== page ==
It was March 2009. I was 39 years old.
One morning, I woke up feeling significant pressure behind my left eye. I felt it mostly in the right corner of my eye, but assumed it would go away as quickly as it came. After a day or two, I thought it could be a sinus infection or even seasonal allergies causing the pressure, though I had never had issues with either in the past. I took some sinus medication hoping for relief, but alas, it did not alleviate the pressure. That’s when I realized it was time to call my eye doctor.
My optometrist ran some tests and immediately got me in to see a neuro-opthamologist. The visit with the specialist would change my life forever. After running a number of tests (including some of the same tests as the optometrist), in a matter of fact manner, he said,
” I believe you have multiple sclerosis and you’ll need to get an MRI to confirm it.”
I was stunned and in complete disbelief. I was the healthiest I had ever been in my life so how could I have MS? Worst yet was the look on my mom’s face as she sat next to me hearing what the doctor had said. To this day, I feel this situation and diagnosis hit her far worse than it has hit me. Having children of my own makes me understand how she felt.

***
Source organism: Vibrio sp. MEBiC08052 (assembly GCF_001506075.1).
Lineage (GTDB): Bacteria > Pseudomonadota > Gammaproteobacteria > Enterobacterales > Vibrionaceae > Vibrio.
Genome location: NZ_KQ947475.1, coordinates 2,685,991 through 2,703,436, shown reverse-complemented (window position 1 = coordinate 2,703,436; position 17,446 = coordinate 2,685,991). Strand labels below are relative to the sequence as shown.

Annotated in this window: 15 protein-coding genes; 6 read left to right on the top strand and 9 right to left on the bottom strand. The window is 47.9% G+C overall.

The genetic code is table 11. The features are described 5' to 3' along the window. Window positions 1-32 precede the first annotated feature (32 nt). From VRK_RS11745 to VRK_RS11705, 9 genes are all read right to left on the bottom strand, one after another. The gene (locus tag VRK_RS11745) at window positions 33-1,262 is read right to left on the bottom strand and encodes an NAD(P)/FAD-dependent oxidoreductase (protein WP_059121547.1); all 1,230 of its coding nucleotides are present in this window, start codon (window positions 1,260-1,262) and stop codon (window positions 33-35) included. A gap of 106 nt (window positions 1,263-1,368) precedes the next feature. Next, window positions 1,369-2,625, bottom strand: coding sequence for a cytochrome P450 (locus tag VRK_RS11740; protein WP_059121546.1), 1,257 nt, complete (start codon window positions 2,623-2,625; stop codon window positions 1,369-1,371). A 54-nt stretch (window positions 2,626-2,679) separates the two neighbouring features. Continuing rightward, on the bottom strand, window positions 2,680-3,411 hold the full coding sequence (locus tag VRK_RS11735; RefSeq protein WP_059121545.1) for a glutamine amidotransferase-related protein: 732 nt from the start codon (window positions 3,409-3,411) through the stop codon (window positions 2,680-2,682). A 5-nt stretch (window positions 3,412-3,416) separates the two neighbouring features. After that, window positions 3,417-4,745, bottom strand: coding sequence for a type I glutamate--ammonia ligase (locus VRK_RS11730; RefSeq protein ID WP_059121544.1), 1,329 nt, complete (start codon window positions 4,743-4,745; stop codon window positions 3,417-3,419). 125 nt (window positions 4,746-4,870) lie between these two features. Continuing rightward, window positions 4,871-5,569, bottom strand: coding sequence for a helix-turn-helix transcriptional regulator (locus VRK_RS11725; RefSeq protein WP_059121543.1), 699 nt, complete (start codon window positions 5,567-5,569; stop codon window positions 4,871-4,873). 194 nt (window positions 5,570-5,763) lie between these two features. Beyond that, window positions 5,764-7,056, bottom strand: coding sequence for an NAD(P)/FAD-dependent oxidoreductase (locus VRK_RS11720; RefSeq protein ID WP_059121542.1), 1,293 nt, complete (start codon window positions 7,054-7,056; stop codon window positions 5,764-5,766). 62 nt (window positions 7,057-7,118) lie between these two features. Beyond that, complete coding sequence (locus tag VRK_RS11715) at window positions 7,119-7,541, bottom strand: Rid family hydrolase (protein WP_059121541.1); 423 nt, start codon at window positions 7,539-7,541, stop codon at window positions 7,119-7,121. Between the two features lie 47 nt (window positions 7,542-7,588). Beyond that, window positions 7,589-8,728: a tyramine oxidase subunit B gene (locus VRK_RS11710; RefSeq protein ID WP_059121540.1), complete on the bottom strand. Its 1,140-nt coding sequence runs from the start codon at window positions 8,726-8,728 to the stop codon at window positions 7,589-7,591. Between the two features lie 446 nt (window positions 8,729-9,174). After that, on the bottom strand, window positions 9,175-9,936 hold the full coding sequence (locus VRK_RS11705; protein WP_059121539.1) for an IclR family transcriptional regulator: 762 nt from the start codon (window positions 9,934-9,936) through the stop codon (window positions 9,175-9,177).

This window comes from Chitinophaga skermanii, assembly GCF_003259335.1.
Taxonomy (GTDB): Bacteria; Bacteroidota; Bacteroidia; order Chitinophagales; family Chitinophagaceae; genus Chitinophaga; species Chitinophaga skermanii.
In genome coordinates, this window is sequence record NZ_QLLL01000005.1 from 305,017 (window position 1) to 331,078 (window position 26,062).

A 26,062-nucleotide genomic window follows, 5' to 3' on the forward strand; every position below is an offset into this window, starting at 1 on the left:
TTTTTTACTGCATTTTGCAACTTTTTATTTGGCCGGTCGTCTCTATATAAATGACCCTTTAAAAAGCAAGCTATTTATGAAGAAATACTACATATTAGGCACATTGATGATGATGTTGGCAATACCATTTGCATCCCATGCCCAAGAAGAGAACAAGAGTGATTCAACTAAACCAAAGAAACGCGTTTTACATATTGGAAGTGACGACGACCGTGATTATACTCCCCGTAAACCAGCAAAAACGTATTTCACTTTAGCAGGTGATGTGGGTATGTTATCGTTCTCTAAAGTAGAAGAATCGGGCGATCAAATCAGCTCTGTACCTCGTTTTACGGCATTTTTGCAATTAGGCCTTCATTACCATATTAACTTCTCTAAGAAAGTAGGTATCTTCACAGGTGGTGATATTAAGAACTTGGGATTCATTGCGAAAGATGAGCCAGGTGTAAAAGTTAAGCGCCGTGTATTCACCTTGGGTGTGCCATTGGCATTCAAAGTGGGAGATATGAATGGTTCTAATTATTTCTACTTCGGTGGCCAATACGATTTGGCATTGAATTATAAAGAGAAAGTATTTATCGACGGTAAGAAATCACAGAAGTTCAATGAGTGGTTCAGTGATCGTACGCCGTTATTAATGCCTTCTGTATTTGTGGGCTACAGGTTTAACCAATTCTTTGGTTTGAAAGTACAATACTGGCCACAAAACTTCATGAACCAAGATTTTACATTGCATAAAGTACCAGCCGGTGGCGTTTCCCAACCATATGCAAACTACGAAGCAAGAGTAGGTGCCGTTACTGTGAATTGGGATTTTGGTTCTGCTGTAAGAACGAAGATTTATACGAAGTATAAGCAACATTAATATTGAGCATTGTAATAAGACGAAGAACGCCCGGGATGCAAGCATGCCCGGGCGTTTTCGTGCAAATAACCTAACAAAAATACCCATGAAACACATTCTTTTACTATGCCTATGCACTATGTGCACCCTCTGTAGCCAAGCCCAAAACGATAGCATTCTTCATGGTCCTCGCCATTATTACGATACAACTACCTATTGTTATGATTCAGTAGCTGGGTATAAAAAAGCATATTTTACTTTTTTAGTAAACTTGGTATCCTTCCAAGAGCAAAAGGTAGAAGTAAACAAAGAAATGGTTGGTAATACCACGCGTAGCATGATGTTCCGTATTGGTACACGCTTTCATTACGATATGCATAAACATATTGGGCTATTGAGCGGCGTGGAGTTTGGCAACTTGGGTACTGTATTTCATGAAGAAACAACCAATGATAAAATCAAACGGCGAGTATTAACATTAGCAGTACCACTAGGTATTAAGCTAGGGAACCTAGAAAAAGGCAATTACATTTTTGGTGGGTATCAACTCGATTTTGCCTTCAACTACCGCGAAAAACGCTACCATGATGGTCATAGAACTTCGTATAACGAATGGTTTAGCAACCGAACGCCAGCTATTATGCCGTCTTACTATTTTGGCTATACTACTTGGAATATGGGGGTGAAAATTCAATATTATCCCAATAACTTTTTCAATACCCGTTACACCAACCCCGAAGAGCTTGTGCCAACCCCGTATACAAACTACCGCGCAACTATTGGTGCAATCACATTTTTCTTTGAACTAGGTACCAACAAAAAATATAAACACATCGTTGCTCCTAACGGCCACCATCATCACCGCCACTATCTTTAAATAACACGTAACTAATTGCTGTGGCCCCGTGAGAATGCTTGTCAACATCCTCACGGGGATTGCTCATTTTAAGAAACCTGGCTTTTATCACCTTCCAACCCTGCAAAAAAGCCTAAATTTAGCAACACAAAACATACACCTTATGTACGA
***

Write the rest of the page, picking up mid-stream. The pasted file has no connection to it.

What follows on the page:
After several inconclusive MRI’s and many negative blood tests, no one could determine the root cause. They even tested me for NMO, but the results came back negative as well.
Fast forward four years and two more bouts of optic neuritis and I finally received some answers – a positive blood test for neuromyelitis optica! As I have read in many other patients stories, I was unsure if I should be happy to finally have an answer or sad to be diagnosed with a horrible and rare disease.
I have been dealt several life changing events – divorce, the unexpected death of my father-in-law, and NMO – all of which I had no control over. However, NMO has been the hardest as I am a control freak. Living day-to-day and never knowing when NMO will take something away from me is frustrating BUT I have remained positive over the last 11 years and intend to remain positive.
I believe that I am one of the lucky NMO patients as I have not experienced any mobility issues like many other patients. With every optic neuritis episode, I’ve been able to regain sight with the help of IVIG and steroid treatments. The doctors have changed my day-to-day treatment from Imuran (which stopped working for me) to Rituxan infusions which has kept me symptom-free for the last three years.
As the saying goes, “you are only dealt what you can handle.”
Life is tricky. I just want to be able to continue to see my husband’s, parents’, children’s’ and someday, my grandchildren’s’ faces. And if someday I can’t, I will stay positive and handle that too.